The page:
by JACK LINDEN
I am becoming totally dissatisfied with the goings on in Washington D.C. – on both sides of the aisle, in both houses. Both the House and the Senate need a lesson in the constitution.
Members of the House of Representatives and the Senate should be made to look up the words legislature, legislate and enact. Members of Congress were elected to go to Washington D.C. to legislate or enact laws. They were not sent there to wait on the President to write laws or create budgets.
Next, they should read the Constitution, where they will find that the basic duties of the House of Representatives is to originate any bills dealing with monetary matters. Most American students in basic American Government classes can tell you that bit of information, even years after they had the course. Perhaps the lawyers in the House studied too many court cases and not enough of the Constitution.
Under the Constitution, the Senate is to act on those monetary bills originating in the House. If there is disagreement, the Senate can reject the bill or go into conference with members of the House to create a compromise. The Senate is not supposed initiate bills of expenditures, despite the fact that the current Speaker of the House of Representatives is demanding that the Senate send a budget to the House.
The President has not been totally innocent in this petty, childish exchange of who is at fault over the sequester. This law was passed by both the House and the Senate and signed by the President. Now, both branches of government have to live with what they created – or alter it by legislation that should be created in the House of Representatives.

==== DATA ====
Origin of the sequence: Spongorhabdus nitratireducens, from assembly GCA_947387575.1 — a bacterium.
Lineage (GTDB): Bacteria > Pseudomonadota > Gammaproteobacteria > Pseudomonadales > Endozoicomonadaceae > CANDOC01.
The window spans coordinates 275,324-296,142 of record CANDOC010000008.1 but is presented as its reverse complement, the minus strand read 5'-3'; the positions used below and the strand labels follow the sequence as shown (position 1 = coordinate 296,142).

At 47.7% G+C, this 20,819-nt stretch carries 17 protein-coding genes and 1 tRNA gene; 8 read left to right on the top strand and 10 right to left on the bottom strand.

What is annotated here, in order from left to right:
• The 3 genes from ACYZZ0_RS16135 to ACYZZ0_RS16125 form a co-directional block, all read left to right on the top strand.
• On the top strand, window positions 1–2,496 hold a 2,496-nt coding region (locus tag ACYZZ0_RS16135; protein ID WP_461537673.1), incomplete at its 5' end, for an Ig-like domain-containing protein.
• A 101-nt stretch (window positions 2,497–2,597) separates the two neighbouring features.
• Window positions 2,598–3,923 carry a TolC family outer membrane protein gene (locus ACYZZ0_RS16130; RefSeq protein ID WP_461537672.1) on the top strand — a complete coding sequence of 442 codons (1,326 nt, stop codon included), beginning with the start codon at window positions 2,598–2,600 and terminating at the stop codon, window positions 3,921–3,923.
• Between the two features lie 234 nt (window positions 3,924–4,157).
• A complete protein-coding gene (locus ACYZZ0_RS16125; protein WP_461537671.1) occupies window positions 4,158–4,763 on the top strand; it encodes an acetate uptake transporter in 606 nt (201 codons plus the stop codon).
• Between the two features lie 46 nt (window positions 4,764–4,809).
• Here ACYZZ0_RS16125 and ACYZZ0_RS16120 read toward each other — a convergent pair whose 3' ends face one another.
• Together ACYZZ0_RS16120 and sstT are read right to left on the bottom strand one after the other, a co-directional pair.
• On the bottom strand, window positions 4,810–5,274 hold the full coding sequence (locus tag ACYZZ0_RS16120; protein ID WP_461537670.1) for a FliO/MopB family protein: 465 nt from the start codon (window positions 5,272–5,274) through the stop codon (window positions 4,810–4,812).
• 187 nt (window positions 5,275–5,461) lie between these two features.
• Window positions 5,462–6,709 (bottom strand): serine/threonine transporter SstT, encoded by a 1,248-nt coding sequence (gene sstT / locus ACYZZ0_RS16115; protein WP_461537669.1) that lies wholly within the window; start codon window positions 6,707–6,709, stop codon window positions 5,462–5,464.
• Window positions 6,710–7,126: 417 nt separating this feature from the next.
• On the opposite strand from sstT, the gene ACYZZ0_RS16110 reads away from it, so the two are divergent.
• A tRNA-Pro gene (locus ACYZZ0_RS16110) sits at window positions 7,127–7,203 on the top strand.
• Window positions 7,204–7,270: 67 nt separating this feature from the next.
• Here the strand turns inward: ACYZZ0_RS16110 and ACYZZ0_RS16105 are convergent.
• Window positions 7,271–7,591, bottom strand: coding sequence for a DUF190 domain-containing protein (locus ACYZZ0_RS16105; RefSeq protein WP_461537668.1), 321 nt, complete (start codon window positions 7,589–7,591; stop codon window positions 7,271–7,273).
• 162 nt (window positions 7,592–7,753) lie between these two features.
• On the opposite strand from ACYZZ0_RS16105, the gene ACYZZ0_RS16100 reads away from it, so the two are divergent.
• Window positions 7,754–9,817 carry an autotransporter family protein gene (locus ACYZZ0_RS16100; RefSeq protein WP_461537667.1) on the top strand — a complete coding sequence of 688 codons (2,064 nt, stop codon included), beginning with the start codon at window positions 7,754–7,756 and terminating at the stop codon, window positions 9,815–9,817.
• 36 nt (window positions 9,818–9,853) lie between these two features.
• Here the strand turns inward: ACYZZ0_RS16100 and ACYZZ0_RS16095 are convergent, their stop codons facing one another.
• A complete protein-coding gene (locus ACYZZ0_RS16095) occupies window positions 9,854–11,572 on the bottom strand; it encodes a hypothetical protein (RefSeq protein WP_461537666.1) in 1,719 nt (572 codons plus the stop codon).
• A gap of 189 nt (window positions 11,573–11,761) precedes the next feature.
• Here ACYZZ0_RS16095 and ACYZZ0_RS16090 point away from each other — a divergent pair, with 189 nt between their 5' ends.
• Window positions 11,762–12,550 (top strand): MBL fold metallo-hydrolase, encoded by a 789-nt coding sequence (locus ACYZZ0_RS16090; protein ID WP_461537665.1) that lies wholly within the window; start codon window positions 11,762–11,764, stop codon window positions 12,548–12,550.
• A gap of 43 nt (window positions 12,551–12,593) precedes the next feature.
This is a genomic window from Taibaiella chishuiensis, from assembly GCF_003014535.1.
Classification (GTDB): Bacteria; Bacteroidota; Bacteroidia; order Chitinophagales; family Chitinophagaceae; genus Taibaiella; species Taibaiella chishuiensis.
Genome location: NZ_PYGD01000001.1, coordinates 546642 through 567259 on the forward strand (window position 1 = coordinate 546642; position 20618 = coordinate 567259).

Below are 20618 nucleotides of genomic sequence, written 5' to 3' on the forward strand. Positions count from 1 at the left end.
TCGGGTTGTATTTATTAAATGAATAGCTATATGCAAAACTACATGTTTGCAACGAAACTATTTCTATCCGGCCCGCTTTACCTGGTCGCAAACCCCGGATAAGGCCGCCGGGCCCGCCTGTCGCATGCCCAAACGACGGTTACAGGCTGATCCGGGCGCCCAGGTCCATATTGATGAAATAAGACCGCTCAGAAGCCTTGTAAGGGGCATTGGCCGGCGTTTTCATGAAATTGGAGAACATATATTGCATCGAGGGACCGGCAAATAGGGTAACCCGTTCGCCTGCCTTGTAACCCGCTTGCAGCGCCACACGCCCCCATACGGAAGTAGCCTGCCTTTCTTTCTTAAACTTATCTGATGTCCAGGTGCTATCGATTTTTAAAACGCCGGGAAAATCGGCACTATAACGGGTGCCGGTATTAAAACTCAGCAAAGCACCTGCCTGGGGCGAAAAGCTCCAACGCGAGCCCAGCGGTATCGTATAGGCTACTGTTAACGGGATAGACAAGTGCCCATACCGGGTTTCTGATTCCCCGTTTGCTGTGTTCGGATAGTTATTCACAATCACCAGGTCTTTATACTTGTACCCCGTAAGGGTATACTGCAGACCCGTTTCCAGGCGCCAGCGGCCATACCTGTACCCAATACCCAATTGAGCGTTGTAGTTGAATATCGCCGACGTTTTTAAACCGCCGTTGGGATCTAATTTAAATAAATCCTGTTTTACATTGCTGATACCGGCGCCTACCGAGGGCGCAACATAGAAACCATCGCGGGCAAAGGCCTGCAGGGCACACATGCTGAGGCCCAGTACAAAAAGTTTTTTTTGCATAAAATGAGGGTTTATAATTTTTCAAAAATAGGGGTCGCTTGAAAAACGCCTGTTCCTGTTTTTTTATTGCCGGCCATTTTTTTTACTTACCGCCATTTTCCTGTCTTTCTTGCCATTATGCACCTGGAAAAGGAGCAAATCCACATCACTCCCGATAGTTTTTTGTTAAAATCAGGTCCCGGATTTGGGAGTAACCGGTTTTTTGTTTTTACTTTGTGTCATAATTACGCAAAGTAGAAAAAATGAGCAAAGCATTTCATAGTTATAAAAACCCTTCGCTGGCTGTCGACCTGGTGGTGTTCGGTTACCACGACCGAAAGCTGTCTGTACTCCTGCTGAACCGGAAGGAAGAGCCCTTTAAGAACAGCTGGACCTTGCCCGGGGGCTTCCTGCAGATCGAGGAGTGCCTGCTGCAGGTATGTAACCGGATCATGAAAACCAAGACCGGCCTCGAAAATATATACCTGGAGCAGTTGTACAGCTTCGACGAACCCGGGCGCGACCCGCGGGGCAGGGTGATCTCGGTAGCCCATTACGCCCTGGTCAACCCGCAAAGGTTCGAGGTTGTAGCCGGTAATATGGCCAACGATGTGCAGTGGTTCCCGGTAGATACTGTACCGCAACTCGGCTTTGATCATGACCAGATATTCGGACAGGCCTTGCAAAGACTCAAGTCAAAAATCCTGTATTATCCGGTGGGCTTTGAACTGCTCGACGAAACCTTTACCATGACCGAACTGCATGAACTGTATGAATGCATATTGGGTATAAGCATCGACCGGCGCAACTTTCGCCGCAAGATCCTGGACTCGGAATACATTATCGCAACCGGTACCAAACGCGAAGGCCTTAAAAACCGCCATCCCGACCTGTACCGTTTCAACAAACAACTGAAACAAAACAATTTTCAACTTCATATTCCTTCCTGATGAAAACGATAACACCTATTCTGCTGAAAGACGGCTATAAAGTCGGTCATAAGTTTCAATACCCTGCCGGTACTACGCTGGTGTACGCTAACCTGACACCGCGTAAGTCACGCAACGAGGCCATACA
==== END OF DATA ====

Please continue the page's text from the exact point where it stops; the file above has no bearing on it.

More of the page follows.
Both sides are now sitting on the sidelines, waiting for the others to blink. As the sequester goes into effect, it will not be the catastrophic event many in the executive branch are describing, at least not for two or three weeks. Work days for government employees might be reduced, creating lost wages for these workers. There will be cuts in services, especially in research that is funded by the U.S. government.
On the other hand, Republican members of the House are criticizing the President for (1) creating the sequester and (2) for not sending an alternative for the House to consider. Obviously, they have not looked at the White House web site to see that the President has offered a plan.
Members of the House as well as the Senate approved the sequester bill and the Speaker even claimed that he got 98% of what he wanted when he negotiated.
Americans have heard enough. It is time both branches of government stopped the name calling and begin doing what they have been sent to Washington to do – to govern, not to think only of their party or a sub-set of that party.
This is the United States, not the United Congressional Districts.
- Do-nothing who? 11/30/2011
- Congress won’t meet Monday night deadline to avoid fiscal cliff 12/31/2012
- Letters From Linden by Jack Linden 10/13/2007